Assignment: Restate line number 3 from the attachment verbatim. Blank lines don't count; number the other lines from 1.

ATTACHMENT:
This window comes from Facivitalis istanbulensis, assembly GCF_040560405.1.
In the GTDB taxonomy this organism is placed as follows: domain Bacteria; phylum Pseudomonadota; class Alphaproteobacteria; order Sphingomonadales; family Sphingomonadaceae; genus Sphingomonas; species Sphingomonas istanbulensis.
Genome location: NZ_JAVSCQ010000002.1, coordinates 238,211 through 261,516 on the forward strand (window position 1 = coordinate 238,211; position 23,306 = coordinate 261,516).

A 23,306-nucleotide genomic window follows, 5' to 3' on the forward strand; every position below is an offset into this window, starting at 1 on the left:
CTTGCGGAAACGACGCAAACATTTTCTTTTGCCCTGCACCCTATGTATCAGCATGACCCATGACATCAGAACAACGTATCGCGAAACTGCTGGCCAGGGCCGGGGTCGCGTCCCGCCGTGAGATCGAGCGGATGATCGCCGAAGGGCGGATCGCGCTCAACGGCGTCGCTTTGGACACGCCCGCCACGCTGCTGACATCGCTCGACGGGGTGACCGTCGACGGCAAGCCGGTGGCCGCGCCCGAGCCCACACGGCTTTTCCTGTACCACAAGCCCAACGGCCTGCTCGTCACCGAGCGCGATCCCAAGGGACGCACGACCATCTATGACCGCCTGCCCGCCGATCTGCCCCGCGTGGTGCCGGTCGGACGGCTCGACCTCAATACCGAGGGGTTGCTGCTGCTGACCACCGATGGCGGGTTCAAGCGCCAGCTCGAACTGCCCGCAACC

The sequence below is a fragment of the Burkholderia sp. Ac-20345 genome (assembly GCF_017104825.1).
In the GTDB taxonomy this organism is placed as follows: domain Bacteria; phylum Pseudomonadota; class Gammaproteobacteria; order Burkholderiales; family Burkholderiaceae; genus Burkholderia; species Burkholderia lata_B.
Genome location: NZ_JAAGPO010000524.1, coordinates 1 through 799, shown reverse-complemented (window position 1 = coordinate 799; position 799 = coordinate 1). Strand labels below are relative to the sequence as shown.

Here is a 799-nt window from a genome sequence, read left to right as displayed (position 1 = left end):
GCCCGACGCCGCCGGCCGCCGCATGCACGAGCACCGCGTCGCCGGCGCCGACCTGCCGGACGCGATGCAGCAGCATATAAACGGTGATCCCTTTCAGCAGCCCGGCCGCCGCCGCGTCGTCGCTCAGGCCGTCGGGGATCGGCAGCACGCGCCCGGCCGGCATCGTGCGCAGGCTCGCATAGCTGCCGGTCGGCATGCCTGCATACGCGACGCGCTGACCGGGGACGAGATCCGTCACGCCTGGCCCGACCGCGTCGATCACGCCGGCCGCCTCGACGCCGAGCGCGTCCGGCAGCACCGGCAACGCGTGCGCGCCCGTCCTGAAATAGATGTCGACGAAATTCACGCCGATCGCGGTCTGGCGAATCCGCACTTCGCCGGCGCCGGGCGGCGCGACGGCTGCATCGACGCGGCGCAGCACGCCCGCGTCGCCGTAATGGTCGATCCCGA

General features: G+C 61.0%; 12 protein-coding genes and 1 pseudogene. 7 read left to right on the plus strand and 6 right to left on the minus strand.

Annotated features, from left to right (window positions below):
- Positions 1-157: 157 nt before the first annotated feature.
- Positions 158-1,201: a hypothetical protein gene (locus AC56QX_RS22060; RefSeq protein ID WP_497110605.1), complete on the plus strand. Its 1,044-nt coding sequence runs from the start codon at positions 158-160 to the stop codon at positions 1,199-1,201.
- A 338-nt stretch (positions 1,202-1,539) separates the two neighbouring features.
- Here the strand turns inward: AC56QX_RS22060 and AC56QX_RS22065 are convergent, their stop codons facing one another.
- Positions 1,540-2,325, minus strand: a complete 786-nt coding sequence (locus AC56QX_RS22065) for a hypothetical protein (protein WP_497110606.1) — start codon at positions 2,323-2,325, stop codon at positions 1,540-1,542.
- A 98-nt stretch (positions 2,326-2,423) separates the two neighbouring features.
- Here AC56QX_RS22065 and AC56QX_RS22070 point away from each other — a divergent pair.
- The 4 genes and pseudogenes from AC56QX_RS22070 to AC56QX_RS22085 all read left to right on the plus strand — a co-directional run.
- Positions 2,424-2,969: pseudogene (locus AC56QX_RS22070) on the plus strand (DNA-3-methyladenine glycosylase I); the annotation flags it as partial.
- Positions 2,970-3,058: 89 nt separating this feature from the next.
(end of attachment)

Genome location: NZ_JAVSCQ010000002.1, coordinates 238,211 through 261,516 on the forward strand (window position 1 = coordinate 238,211; position 23,306 = coordinate 261,516).